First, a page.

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Location: Auckland, New Zealand

Tuesday, July 07, 2009

TPK tries to unite Tamaki Maori

Te Puni Kokiri is leading the co-ordination of an iwi consortium to represent Maori in Tamaki Makaurau.

Regional director of the Ministry for Maori Development, Pauline Kingi, says several months ago leaders from the two principal iwi, Ngati Whatua and Tainui met with Nga Puhi to discuss the details and undertakings for last weekend's Atamira, Maori in the City.

She says it was timely that discussions of a consortium surfaced.

“An iwi Maori consortium concept of mana whenua and a critical iwi Maori groupings in the Tamaki Makaurau region and so we asked Tainui to carry that and work with us on both the mana whenua side and the taura here side to sew it all up, so there will obviously be further dialogue with the urban Maori authorities as we get that consortium bedded down,” Ms Kingi says.

The formation of an iwi consortium is the beginning of a long term strategy which will ultimately serve Maori at a number of economic and social levels.


Maori Party MP Hone Harawira will seek government support to have a Maori flag distributed to every marae in the country and flown at every New Zealand embassy around the world on Waitangi Day.

A national Maori flag consultation team will begin hui around the country this week seeking views on what flag should represent Maori.

Mr Hawawira says any flag should be widely distributed.

“I recall from the old days, the old people telling me something like the internal affairs department sent flags out to all the marae so I’m going to see if we can get Internal Affairs, whatever the flag is, make up heaps and heaps of them and offer them to every marae in the country,” he says.

Mr Harawira says the flag decision is due by mid-September.


Maori singer Moana Maniapoto and her band are off to Borneo to perform.

And she's expecting a positive response to the environmental and respect for the land messages embodied in her music when the band plays before local tribes.

“We are going to meet some tribal representatives over there and I notice they have been in a big struggle with the government and Indonesia in terms of the palm oil biofuels that is devastating a lot of their lands, so I think we will have a bit in common,” Maniapoto says.


One of the chief negotiators of the $500million CNI deal says the government's attitude bodes well for future settlements.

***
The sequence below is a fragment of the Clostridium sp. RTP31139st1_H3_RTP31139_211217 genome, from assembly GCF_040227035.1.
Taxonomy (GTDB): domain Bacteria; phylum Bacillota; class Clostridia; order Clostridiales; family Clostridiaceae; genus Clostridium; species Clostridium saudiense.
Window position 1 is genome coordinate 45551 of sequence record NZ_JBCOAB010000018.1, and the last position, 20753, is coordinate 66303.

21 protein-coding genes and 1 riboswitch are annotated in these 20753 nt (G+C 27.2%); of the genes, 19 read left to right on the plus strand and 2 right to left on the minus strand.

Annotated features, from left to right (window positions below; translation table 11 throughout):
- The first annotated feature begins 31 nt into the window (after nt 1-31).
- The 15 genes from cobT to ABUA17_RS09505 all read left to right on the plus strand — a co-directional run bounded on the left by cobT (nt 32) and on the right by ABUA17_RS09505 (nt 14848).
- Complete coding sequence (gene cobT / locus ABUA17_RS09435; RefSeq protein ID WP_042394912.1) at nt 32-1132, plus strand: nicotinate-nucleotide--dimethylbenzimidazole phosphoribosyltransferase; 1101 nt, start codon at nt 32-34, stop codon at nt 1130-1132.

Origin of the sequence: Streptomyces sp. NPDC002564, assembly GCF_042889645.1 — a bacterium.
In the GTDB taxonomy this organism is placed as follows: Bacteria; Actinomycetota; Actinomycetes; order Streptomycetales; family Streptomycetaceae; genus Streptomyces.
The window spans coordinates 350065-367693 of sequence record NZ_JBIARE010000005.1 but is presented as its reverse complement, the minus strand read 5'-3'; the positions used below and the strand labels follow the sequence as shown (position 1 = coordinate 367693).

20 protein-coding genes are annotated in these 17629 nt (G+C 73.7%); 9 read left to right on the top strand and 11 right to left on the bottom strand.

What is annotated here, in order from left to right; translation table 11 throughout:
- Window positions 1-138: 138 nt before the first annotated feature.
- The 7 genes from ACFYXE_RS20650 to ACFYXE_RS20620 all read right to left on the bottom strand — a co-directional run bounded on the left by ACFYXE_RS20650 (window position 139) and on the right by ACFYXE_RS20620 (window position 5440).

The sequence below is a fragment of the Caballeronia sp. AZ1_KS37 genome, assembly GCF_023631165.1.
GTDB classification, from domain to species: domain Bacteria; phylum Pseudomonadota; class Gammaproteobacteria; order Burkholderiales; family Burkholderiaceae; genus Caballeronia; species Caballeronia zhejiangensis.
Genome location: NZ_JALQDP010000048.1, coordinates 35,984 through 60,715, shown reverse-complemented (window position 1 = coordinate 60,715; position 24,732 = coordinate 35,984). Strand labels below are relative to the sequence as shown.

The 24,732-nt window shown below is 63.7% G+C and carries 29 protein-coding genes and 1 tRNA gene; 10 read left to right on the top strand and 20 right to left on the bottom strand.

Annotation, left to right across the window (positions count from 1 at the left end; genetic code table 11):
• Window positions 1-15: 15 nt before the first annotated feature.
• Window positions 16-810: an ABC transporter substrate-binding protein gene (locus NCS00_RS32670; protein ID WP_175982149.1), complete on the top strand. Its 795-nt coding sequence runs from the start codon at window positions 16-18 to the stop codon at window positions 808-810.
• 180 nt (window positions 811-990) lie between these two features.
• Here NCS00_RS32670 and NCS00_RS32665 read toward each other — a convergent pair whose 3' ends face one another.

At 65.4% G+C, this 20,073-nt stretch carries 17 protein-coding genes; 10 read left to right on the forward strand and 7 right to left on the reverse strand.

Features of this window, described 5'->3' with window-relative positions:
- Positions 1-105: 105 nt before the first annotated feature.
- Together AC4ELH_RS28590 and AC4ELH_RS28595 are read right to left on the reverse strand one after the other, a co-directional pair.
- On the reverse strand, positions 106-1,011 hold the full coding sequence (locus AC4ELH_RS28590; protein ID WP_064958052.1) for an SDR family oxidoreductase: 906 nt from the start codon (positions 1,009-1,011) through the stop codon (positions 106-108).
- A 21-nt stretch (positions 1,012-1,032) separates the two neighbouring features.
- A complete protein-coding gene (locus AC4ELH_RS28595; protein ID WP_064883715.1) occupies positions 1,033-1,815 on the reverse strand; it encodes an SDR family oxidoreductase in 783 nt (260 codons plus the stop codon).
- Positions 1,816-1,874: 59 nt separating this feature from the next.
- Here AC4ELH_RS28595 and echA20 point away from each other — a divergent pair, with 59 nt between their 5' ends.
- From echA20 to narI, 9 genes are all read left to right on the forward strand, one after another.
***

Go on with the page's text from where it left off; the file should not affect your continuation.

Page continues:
The so-called Treelords deal which came into force on July 1 and was celebrated at the weekend was negotiated with the Labour government led by Dr Michael Cullen as Treaty Negotiations Minister but the new governent saw the settlerment process through.

Chief Te Arawa negotiator Rawiri Te Whare says the positive attitude was carried on by the new Treaty Negotiations Minister Chris Finlayson.

“The way that National has engaged to date has been very encouraging and I think their attitude to settlements represents a positive side that suggests they also want to see settlements achieved going into the future so I’m very encouraged with discussions we’ve had with ministers to date,” Mr Te Whare says.

The real work managing the forests and wisely investing money received now begins for the CNI collective and individual iwi.


Te Puni Kokiri says Maori businesses need to prepare to shine under the international spotlight during the 2011 Rugby World Cup.

Ministry for Maori Development Rugby spokesman, Paora Amunsden, says Maori culture is what makes Aotearoa unique and tourists will come here wanting to see the sights, learn the culture and take home Maori merchandise.

Mr Ammunsden says during the 2007 Rugby World Cup, French retailers ran out of goods like images of the Eiffel Tower and berets.

He says Maori businesses need to make sure this does not happen here.

“The opportunities for our retail merchandise operators around selling taonga Maori, Maori product, the opportunities for Maori tourism operators. Something in the order of 4.5 billion viewers will watch the tournament so we’ve got a real opportunity to sell Maori inc if you like to the world, to communicate what’s unique and special about our people,” Mr Ammunsden says.

Creating a unique Maori brand associated with the rugby world cup is essential for Maori business to maximise opportunities.


The work of a group which has set up a television station which broadcasts in medical centre waiting rooms and hospitals has been acknowledged with the supreme award for innovation at Atamira - Maori in the City over the weekend.

Travis O'Keefe of Ngati Porou whose company Health TV has been in operation for four years says the aim is to educate people about health issues and not to sell pharmaceuticals.

He says the tool has far wider potential which will only be fully realised with further investment.


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